Speaking from life

AT WORK

At work

Human Resources spokeswoman aims to make it better

August 03, 2008|By Nancy Jones Bonbrest | Nancy Jones Bonbrest,Special to The Sun

Connie Tolbert

Public information officer

Maryland Department of Human Resources, Baltimore

Salary $48,000

Age 47

Years on the job 15

How she got started As a former welfare recipient, Tolbert was asked to serve on a welfare reform commission during the early 1990s put together by then-Gov. William Donald Schaefer. Tolbert was working then as an administrative assistant for a nonprofit organization, but she had been on and off welfare for a number of years. After her work on the volunteer commission, she got a job with the Department of Human Resources certifying nursing homes.

Members of the DHR public information office sometimes would ask her to speak to various groups about welfare reform. She eventually was asked to become a full-time public information officer for the department.

Typical day Colbert's day starts by checking e-mail to determine any details that need to be addressed for impending town meetings, public events or news conferences. Her office includes a small staff, which serves as the marketing arm for the state agency.

Her job is to notify media outlets about coming events or about issues that involve missing children, child support, welfare, foster care, food stamps and other social services. This includes writing news releases, developing marketing material and organizing events.

She also disseminates information and data for reporters when they call with questions about poverty statistics, child care subsidy numbers, medical assistance data or any other information about DHR programs and services.

"I'm in the office most of the time. We serve as support for the rest of the department."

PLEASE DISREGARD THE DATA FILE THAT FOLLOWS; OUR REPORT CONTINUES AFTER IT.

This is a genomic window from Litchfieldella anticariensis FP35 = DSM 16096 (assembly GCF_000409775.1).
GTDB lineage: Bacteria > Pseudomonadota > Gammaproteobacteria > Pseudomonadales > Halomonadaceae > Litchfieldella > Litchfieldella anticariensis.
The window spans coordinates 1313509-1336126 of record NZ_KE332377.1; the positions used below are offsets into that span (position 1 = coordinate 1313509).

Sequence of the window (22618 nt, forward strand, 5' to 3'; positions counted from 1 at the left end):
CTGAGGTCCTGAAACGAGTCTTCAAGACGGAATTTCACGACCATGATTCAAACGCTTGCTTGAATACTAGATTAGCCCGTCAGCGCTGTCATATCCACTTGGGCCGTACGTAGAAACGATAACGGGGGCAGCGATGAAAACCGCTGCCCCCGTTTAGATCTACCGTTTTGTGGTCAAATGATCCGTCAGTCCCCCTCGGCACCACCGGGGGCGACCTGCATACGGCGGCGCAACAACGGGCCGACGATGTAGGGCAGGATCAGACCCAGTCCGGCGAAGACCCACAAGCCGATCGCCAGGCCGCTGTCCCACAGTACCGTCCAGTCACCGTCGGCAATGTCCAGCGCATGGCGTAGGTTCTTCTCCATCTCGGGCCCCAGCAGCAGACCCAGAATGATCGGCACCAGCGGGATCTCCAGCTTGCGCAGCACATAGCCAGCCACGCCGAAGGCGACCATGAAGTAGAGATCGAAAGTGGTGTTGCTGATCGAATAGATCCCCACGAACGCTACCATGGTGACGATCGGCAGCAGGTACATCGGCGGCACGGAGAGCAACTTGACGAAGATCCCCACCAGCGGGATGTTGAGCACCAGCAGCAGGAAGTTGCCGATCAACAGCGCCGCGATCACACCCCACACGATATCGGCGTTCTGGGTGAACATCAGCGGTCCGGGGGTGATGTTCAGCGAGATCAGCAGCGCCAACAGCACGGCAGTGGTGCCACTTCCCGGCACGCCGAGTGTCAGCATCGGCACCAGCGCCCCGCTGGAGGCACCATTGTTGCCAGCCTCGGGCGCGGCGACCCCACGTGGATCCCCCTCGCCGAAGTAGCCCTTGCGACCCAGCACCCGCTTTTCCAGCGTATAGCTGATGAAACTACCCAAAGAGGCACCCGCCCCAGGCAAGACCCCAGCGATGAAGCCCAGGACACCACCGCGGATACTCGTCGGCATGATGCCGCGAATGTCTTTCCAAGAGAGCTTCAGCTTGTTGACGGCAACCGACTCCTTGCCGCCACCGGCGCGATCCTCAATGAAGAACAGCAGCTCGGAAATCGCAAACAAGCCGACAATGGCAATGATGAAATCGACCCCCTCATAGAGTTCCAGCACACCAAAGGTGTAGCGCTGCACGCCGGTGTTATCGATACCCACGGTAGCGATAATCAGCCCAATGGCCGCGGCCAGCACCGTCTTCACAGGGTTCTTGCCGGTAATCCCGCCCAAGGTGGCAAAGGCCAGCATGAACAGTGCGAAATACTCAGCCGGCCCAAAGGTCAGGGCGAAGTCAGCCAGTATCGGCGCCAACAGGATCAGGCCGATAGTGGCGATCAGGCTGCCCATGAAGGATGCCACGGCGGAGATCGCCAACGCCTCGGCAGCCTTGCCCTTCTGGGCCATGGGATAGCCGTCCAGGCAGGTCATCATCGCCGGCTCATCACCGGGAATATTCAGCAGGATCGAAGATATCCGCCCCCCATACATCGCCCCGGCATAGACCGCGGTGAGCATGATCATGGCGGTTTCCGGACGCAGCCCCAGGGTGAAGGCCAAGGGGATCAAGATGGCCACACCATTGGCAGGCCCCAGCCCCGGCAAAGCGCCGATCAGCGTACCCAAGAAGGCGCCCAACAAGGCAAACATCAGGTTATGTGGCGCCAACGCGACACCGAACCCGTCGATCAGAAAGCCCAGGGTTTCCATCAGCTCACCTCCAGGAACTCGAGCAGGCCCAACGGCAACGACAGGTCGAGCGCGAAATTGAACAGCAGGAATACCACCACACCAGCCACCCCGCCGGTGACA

Colbert helps to write a quarterly publication promoting events and services that's sent out to offices throughout the state to keep the county jurisdictions connected and informed. For this, she'll interview people who have used DHR programs and services to change their lives.

"I like to interview customers who have overcome the odds or are experiencing difficulties," Colbert said. "I can share that information with others who may be having those same issues."

DHR The main concern of the agency is for "the well-being of any Marylander in need, any vulnerable person," Colbert said.

Fast-paced job It's basically issue-driven, and child welfare issues are about 75 percent of what she's typically working with. "Think about child welfare in Maryland and imagine three people in this office trying to make sure the information going out is accurate. It really challenges my organizational skills. You have to really be on top of your game."

The good Interaction with the people DHR serves. "It wasn't long ago I was on the other side of that coin. I'll never forget that. One paycheck can do it."

The bad Getting information out about distressful situations involving children.

Overcoming odds Colbert is a breast cancer survivor, who only recently finished treatment.

Philosophy "Hurt no one but make it better for the next."

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